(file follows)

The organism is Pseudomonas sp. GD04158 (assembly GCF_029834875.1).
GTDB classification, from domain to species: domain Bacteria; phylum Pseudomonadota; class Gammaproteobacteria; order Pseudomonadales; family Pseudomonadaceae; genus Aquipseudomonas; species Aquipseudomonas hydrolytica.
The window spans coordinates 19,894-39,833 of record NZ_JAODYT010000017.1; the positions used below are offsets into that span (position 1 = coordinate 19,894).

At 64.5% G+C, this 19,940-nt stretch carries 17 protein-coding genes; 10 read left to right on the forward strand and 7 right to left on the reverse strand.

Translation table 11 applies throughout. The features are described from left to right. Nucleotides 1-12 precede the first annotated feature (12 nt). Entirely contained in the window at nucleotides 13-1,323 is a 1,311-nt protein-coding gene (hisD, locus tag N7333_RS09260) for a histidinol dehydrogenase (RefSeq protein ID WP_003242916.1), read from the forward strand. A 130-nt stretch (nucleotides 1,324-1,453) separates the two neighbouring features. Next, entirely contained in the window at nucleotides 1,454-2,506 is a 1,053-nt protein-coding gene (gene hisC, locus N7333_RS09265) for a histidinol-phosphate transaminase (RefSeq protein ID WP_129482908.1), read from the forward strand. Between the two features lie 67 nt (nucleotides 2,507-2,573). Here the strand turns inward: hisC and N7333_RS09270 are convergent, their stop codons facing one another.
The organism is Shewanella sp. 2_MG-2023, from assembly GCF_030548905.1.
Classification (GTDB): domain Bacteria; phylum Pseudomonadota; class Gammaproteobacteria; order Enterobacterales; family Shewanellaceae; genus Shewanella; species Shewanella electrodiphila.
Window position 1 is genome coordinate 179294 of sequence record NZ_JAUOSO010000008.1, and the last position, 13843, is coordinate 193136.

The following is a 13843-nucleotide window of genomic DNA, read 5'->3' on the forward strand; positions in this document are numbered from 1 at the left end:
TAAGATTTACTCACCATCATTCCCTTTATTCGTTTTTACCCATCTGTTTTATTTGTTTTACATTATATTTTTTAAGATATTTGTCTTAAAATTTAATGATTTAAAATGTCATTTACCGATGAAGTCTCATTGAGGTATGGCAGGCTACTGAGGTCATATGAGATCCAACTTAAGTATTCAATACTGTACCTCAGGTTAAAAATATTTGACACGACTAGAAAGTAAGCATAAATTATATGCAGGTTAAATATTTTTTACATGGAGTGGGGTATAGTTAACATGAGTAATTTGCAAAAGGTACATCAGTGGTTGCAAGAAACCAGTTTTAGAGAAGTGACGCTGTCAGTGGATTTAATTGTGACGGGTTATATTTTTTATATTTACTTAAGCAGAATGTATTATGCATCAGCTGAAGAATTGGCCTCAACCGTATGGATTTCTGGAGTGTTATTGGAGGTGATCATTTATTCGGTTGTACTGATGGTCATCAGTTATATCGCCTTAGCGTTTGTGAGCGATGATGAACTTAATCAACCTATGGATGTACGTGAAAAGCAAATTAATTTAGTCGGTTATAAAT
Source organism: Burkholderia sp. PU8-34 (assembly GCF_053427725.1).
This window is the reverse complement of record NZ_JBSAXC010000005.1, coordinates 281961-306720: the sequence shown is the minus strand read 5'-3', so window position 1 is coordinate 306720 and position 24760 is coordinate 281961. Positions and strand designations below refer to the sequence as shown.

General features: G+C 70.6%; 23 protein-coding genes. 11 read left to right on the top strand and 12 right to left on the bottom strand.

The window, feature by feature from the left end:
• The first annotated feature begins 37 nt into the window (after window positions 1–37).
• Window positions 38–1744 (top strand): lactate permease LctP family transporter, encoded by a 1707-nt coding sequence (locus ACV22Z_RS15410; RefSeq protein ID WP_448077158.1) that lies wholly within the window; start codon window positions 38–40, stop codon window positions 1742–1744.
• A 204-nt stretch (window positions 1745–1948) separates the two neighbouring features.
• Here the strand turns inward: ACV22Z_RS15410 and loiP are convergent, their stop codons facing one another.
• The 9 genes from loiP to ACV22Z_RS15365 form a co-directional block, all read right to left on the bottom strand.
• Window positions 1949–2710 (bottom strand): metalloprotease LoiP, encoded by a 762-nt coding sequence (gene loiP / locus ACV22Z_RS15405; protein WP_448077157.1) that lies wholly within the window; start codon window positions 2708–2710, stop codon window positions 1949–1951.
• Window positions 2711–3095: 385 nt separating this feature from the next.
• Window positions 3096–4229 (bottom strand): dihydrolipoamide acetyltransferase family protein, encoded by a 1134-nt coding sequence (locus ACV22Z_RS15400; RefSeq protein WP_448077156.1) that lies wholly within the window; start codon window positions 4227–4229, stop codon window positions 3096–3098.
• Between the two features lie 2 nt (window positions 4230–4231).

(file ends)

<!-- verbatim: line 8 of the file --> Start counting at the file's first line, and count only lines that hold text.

Window position 1 is genome coordinate 179294 of sequence record NZ_JAUOSO010000008.1, and the last position, 13843, is coordinate 193136.